The intake and exhaust indents can also be disposed on a single rotatable valve shaft. Operation of the single valve shaft is similar to the operation of the intake and exhaust shafts in that the intake and exhaust indents on the single valve shaft allow for intermittent connection of the intake and exhaust manifolds to the combustion chamber, and unrestricted and direct fluid flow into and out of the combustion chamber. In addition, the intake and exhaust indents are designed to assist the rotating valve shaft in forcing the air/fuel mixture into the combustion chamber and forcing the exhaust into the exhaust manifold.

The rotary valve shaft indent system of the invention is adaptable to any internal combustion engine. Because this system requires minimal torque input for shaft rotation and eliminates flow restrictions encountered by the air/fuel mixture and exhaust gases, increased engine power output is achieved. Furthermore, this system provides for direct and unobstructed access to the intake and exhaust manifolds with minimum fluid flow travel into and out of the combustion chamber, and therefore, reduces engine backpressure generated during engine operation. The valve system of this invention also reduces the cost of engine manufacture and overall cylinder head size because it eliminates several engine elements such as conventional valves, springs, guides, valve camshafts and rocker arms.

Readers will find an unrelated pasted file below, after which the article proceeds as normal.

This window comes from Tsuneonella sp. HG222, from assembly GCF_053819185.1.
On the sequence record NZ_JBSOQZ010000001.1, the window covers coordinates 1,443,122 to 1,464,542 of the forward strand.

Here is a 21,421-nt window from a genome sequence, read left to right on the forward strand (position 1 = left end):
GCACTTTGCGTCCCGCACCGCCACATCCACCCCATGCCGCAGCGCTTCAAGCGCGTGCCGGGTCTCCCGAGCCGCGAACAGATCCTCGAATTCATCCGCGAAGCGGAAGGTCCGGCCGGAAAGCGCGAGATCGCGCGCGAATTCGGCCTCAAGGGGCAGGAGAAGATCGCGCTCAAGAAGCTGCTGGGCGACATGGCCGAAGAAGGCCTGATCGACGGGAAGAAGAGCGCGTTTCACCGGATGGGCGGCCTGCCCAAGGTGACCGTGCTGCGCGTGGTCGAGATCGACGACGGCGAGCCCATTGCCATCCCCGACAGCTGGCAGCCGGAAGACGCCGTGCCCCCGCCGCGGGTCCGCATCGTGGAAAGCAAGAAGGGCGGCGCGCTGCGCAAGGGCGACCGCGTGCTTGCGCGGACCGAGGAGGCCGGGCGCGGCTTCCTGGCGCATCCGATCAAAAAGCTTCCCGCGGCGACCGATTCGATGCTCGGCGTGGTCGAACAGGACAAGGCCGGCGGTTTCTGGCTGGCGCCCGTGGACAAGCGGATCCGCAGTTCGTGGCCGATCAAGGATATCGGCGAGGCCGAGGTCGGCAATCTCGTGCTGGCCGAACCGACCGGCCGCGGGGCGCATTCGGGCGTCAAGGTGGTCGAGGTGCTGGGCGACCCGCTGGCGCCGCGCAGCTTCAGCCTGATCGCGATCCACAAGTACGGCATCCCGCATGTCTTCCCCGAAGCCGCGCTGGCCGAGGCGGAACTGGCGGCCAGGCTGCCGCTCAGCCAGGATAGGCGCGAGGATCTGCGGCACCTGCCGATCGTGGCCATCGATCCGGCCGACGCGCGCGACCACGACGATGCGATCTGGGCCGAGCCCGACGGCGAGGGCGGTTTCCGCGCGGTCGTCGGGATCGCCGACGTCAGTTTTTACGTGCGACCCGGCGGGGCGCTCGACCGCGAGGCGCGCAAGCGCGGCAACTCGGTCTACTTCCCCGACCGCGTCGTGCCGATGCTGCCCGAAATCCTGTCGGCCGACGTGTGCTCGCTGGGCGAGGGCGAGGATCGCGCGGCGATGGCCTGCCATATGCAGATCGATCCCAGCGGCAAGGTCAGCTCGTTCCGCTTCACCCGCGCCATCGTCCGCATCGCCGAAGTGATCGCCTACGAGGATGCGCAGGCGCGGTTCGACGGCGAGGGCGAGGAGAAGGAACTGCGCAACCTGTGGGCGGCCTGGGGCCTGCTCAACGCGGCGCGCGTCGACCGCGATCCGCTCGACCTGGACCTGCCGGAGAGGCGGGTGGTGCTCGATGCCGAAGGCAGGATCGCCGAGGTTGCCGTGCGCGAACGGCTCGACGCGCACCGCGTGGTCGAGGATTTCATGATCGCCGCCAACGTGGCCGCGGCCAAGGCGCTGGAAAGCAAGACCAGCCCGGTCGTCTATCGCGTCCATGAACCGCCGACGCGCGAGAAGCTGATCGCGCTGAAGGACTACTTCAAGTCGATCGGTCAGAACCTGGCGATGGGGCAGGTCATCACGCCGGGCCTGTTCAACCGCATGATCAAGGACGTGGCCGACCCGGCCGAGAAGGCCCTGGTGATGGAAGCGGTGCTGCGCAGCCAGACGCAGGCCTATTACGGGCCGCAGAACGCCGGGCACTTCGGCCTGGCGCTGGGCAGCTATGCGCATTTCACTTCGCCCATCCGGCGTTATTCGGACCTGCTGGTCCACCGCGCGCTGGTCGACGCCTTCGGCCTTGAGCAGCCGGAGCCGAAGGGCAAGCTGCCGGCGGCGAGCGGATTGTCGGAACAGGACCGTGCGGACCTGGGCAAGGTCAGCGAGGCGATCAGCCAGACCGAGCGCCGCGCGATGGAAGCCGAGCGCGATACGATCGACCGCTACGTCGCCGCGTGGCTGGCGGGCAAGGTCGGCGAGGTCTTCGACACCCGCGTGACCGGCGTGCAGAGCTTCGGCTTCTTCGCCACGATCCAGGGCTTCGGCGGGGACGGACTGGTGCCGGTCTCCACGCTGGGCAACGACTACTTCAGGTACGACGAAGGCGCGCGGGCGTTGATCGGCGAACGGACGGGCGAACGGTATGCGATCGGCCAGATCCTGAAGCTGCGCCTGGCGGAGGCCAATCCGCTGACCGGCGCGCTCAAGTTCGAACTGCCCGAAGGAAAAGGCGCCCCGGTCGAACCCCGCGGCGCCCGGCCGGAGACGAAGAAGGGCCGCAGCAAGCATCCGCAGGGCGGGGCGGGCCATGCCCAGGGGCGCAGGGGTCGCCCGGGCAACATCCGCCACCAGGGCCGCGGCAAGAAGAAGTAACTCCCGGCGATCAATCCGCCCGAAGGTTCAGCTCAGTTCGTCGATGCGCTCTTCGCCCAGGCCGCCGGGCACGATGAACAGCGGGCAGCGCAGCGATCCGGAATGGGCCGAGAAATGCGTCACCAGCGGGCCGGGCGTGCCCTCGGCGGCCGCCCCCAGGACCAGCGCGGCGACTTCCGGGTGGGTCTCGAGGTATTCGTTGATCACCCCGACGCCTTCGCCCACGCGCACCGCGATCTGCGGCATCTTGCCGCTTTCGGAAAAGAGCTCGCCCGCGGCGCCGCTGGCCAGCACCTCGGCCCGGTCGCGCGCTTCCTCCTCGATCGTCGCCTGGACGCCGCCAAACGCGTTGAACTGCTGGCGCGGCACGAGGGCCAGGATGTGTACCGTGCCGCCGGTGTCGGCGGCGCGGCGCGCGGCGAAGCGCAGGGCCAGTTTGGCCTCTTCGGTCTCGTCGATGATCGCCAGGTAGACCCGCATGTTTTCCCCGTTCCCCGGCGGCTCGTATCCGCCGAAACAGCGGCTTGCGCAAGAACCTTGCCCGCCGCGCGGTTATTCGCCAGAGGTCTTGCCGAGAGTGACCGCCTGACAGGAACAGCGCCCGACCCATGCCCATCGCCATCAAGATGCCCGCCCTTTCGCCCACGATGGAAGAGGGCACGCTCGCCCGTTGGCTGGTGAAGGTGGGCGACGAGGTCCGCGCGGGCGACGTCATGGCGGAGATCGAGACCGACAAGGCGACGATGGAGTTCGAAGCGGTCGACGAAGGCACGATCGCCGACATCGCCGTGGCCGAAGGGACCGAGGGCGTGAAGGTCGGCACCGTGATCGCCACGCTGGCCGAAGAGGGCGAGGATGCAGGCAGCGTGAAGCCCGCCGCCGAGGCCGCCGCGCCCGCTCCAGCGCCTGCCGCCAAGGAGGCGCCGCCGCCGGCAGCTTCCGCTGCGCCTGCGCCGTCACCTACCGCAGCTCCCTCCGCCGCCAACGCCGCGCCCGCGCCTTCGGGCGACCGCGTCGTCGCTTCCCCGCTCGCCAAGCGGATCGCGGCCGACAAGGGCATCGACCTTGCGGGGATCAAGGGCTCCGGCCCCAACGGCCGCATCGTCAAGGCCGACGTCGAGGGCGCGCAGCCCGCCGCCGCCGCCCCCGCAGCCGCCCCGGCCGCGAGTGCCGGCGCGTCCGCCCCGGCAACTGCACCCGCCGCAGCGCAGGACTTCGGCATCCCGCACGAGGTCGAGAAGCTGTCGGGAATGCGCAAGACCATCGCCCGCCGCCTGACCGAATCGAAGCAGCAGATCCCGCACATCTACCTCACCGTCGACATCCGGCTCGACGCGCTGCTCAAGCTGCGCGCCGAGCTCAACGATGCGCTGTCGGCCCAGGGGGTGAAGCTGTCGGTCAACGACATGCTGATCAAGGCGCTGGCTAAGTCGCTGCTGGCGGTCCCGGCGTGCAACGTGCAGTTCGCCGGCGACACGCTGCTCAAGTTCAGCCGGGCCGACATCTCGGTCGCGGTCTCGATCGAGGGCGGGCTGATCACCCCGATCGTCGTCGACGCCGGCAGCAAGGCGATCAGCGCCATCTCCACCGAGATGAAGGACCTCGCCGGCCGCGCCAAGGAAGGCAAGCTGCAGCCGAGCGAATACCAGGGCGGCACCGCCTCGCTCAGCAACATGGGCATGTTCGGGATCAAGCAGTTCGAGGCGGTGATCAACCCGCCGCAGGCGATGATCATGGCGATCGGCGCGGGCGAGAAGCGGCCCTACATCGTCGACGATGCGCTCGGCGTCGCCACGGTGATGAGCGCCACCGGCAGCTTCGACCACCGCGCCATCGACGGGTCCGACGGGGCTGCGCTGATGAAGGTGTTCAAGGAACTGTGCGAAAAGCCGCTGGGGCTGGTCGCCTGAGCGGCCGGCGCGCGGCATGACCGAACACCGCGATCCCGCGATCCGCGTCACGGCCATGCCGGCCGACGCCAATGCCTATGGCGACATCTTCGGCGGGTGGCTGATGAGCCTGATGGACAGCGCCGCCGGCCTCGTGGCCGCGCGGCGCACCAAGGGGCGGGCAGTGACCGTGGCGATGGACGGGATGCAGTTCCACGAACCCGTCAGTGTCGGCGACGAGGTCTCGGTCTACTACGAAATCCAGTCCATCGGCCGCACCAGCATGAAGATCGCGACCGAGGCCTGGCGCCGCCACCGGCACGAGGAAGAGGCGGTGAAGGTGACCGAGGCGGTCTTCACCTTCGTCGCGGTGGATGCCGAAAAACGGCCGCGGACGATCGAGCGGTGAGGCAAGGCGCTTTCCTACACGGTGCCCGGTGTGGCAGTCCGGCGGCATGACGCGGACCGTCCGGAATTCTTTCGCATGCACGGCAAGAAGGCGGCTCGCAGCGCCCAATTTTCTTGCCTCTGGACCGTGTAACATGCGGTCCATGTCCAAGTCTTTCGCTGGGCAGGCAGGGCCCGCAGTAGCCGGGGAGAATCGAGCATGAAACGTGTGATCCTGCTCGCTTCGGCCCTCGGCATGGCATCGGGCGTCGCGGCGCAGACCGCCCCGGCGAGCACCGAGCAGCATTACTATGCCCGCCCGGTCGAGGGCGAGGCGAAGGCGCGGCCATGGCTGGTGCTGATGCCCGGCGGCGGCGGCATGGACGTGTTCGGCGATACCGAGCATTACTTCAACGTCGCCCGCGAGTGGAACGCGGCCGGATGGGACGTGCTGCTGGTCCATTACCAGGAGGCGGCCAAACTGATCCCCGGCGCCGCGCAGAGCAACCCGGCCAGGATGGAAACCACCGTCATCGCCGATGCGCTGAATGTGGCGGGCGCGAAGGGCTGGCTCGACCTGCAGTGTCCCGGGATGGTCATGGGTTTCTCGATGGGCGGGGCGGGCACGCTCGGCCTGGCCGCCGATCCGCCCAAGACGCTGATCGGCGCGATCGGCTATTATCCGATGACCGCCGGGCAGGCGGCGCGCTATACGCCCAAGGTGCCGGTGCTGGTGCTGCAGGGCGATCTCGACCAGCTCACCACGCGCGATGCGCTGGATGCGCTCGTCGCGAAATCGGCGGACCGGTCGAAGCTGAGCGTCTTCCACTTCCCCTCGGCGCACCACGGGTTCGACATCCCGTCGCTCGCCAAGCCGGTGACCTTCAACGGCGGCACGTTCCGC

BRIEF DESCRIPTION OF THE DRAWINGS

FIG. 1 is a front view of one embodiment of the rotary valve shaft indent system of the invention having an intake shaft and an exhaust shaft;

FIG. 2 is a front view of another embodiment of the rotary valve shaft indent system of the invention having one valve shaft;

FIG. 3A is a perspective view of an exhaust shaft having a plurality of generally rectangular shaped exhaust indents;

FIG. 3B is a perspective view of an exhaust shaft sleeve for the exhaust shaft of FIG. 3A;

FIG. 4 is a perspective view of an exhaust shaft having a plurality of concave shaped exhaust indents;

FIG. 5 is a perspective view of an exhaust shaft having a plurality of wedge shaped exhaust indents;

FIG. 6 is a perspective view of a valve shaft having a plurality of generally rectangular shaped intake and exhaust indents;

FIG. 7 is a perspective view of the rotary valve shaft indent system of FIG. 1 showing the crankshaft belt driven system.

DESCRIPTION OF THE PREFERRED EMBODIMENT

Referring to FIG. 1, the rotary valve shaft indent system 10 of the invention includes an intake manifold 12, exhaust manifold 14, at least one combustion chamber 16 having a piston 18 and an ignition point shown as a spark plug 20, a cylinder head 22, an intake shaft 24 having at least one intake indent 26 disposed thereon, and an exhaust shaft 28 having at least one exhaust indent 30 disposed thereon. The intake and the exhaust shafts 24 and 28 are rotatably mounted within the cylinder head 22 between the intake and exhaust manifolds 12 and 14 by bearings 46 located at each shaft end as shown in FIG. 3. Bearings 46 also absorb the combustion pressures exerted on the shafts 24 and 28 during engine operation.